14 CFR § 244.1 - Definitions.
Cancelled flight means a flight operation that was not operated, but was listed in an air carrier or a foreign air carrier's computer reservation system within seven calendar days of the scheduled departure.
Certificated air carrier means a U.S. carrier holding a certificate issued under 49 U.S.C. 41102 to conduct passenger service or holding an exemption to conduct passenger operations under 49 U.S.C. 40109.
Commuter air carrier means a U.S. carrier that has been found fit under 49 U.S.C. 41738 and is authorized to carry passengers on at least five round trips per week on at least one route between two or more points according to a published flight schedule using small aircraft as defined in 14 CFR 298.2.
Covered carrier means a certificated carrier, a commuter carrier, or a foreign air carrier operating to, from, or within the United States, conducting scheduled passenger service or public charter service with at least one aircraft having a designed passenger seating capacity of 30 or more seats.
Diverted flight means a flight which is operated from the scheduled origin point to a point other than the scheduled destination point in the carrier's published schedule. For example, a carrier has a published schedule for a flight from A to B to C. If the carrier were to actually fly an A to C operation, the A to B segment is a diverted flight, and the B to C segment is a cancelled flight. The same would apply if the flight were to operate from A to an airport other than B or C.
Excessive tarmac delay means a tarmac delay of more than three hours for a domestic flight and more than four hours for an international flight.
Foreign air carrier means a carrier that is not a citizen of the United States as defined in 49 U.S.C. 40102(a) that holds a foreign air carrier permit issued under 49 U.S.C. 41302 or an exemption issued under 49 U.S.C. 40109 authorizing direct foreign air transportation.
Gate arrival time is the instant when the pilot sets the aircraft parking brake after arriving at the airport gate or passenger unloading area. If the parking brake is not set, record the time for the opening of the passenger door. Also, for purposes of § 244.3 carriers using a Docking Guidance System (DGS) may record the official “gate-arrival time” when the aircraft is stopped at the appropriate parking mark.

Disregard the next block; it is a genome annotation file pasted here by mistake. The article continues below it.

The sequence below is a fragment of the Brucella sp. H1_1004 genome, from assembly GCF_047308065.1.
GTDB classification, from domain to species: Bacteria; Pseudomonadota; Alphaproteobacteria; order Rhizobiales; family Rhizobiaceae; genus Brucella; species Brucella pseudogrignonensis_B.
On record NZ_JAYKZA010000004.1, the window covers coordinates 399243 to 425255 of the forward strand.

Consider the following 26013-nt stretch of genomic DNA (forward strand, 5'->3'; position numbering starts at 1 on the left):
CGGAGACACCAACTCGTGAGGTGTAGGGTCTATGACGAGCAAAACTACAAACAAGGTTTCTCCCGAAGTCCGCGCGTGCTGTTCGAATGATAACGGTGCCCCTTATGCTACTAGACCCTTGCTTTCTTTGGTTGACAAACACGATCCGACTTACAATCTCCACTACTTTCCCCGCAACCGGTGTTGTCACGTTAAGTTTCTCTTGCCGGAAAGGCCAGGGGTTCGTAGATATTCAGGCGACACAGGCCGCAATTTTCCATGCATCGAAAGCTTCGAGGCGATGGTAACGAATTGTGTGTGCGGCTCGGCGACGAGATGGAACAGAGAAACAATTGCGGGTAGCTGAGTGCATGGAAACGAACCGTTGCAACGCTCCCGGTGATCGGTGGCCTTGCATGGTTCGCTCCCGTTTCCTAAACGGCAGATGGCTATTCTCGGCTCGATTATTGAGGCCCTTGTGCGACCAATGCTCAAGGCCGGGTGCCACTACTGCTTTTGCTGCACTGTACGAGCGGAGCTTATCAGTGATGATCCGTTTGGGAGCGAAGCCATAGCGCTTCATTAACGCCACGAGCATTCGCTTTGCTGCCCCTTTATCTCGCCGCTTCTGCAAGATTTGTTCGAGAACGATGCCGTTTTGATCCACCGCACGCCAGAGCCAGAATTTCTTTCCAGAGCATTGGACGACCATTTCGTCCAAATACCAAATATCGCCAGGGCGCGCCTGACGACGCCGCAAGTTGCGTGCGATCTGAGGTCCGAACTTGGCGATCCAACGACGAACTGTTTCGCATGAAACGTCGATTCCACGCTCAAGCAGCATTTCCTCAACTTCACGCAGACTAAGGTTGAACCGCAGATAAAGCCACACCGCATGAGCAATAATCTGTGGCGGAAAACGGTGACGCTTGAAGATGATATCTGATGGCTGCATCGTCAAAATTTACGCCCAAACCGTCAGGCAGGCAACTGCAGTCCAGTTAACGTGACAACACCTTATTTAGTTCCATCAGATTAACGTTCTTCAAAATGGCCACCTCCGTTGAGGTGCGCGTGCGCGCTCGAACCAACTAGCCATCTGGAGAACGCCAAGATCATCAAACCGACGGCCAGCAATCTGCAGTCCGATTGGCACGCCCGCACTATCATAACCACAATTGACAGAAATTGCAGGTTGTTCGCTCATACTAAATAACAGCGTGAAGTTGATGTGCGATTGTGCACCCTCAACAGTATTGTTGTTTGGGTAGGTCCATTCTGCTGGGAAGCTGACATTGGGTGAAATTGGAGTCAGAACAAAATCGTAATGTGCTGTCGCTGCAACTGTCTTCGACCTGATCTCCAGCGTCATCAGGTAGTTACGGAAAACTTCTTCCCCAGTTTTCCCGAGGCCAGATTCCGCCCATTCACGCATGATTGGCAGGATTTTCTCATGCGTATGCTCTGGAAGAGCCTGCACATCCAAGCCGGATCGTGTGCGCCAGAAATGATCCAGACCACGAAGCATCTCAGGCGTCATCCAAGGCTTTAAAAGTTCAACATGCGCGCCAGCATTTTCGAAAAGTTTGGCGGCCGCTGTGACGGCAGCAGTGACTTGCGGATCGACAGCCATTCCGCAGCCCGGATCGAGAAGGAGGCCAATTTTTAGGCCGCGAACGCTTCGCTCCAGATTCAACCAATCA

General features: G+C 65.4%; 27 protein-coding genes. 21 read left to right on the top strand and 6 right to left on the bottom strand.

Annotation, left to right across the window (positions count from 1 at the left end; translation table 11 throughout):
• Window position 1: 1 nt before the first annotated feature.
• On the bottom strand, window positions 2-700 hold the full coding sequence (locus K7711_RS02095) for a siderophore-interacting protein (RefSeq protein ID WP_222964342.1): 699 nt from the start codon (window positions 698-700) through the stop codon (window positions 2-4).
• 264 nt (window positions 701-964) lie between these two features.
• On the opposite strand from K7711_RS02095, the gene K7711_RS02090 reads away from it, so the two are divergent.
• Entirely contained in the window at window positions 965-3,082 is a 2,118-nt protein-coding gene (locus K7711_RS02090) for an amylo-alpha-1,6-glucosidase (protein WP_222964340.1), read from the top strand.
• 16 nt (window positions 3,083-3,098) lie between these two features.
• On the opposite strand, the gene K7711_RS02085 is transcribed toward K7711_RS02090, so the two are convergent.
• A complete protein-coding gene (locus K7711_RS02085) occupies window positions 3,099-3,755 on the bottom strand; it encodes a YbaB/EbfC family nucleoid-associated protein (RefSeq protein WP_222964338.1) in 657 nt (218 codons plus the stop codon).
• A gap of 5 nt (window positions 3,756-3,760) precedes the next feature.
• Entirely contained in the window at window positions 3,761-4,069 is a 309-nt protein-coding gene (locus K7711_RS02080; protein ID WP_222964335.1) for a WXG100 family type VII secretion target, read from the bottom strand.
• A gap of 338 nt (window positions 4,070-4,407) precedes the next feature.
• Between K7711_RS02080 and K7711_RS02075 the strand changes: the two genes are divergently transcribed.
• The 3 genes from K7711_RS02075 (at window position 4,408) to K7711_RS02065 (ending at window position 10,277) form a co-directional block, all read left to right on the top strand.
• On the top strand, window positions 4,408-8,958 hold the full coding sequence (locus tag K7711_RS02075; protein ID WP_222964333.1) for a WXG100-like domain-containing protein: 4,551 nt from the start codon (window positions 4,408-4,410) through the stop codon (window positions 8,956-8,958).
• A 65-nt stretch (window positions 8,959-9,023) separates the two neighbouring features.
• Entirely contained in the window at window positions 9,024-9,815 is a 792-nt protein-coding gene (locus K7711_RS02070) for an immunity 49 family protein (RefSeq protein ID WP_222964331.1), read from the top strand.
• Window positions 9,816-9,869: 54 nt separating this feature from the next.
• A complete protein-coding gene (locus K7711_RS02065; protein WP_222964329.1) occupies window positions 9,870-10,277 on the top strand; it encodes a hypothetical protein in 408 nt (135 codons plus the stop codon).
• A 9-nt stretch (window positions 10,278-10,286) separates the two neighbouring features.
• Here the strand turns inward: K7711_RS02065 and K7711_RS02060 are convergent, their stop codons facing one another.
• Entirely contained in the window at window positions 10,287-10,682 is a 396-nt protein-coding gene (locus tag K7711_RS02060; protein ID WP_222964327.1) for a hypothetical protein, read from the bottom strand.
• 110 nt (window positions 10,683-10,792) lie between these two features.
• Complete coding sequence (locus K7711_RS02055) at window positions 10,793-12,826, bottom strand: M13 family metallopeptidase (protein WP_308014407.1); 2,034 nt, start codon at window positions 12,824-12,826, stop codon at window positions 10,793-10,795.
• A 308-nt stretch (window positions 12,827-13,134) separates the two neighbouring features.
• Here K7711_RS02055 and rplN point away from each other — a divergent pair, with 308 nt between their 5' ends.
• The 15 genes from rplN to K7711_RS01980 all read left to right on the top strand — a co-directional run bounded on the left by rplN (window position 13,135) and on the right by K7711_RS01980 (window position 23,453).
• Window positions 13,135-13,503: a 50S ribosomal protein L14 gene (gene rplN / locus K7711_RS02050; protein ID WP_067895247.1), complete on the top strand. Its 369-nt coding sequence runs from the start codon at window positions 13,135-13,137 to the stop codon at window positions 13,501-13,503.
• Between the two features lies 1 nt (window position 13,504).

Gate departure time is the instant when the pilot releases the aircraft parking brake after passengers have boarded and aircraft doors have closed. In cases where the flight returned to the departure gate before wheels-off time and departs a second time, the reportable gate departure time for purposes of this part is the last gate departure time before wheels-off time. In cases of a return to the gate after wheels-off time, the reportable gate departure time is the last gate departure time before the gate return. If passengers were boarded without the parking brake being set, the reportable gate departure time is the time that the last passenger door was closed. Also, the official “gate-departure time” may be based on aircraft movement for carriers using a Docking Guidance System (DGS). For example, one DGS records gate departure time when the aircraft moves more than 1 meter from the appropriate parking mark within 15 seconds. Fifteen seconds is then subtracted from the recorded time to obtain the appropriate “out” time.
Gate Return time means the time that an aircraft that has left the boarding gate returns to a gate or other position at an airport for the purpose of allowing passengers the opportunity to disembark from the aircraft.
Large hub airport means an airport that accounts for at least 1.00 percent of the total enplanements in the United States.
Medium hub airport means an airport accounting for at least 0.25 percent but less than 1.00 percent of the total enplanements in the United States.
Non-hub airport means an airport with 10,000 or more annual enplanements but less than 0.05 percent of the total enplanements in the United States.
Small hub airport means an airport accounting for at least 0.05 percent but less than 0.25 percent of the total enplanements in the United States.
Tarmac delay means the period of time when an aircraft is on the ground with passengers and the passengers have no opportunity to deplane.
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